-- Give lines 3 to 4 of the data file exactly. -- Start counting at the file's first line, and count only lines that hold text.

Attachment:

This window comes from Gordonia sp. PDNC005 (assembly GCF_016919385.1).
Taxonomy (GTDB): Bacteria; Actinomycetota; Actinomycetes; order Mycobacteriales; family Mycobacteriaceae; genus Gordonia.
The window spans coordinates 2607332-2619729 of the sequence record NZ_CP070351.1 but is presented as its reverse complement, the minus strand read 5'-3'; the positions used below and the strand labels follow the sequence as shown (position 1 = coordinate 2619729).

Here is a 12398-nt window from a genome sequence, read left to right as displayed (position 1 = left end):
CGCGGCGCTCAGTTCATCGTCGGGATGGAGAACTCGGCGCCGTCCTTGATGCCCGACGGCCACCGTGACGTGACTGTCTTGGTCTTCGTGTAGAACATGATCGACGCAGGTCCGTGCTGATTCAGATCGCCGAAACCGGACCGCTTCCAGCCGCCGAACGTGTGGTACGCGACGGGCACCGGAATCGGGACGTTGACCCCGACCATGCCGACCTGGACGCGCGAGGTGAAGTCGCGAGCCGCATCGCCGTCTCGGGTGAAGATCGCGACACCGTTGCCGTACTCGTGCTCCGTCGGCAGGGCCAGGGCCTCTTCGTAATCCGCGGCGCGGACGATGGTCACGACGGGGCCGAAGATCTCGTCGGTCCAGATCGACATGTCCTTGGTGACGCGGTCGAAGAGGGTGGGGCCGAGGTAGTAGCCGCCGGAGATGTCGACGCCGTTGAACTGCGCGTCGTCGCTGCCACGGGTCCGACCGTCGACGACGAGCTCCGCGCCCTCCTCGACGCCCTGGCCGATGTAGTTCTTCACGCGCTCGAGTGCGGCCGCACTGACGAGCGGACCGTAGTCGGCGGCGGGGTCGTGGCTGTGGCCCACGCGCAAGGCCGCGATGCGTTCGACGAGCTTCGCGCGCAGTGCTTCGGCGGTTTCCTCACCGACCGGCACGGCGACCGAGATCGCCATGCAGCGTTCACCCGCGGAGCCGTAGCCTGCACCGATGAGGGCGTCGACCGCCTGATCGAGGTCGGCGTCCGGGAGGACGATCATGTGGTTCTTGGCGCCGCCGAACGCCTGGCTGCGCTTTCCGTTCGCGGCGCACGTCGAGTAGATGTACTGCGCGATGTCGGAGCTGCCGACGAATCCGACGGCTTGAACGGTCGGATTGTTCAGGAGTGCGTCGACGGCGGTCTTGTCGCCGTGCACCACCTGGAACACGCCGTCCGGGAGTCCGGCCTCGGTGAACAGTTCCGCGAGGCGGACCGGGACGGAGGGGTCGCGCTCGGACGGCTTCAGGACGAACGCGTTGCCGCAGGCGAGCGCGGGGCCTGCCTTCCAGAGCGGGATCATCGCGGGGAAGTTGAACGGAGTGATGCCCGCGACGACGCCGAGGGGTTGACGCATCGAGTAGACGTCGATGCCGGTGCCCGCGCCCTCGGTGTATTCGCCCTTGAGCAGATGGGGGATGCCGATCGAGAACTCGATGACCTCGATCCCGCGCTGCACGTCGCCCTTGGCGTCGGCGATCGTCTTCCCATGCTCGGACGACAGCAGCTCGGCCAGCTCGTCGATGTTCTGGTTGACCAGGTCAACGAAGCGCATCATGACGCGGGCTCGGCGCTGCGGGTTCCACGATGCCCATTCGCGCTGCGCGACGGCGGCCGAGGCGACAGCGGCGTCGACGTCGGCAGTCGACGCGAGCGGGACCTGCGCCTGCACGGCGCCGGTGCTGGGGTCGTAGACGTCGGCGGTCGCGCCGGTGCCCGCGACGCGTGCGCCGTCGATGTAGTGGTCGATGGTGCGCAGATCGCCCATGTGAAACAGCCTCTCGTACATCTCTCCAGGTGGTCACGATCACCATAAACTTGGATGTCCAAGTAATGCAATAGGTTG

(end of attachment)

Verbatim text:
The window spans coordinates 2607332-2619729 of the sequence record NZ_CP070351.1 but is presented as its reverse complement, the minus strand read 5'-3'; the positions used below and the strand labels follow the sequence as shown (position 1 = coordinate 2619729).

Here is a 12398-nt window from a genome sequence, read left to right as displayed (position 1 = left end):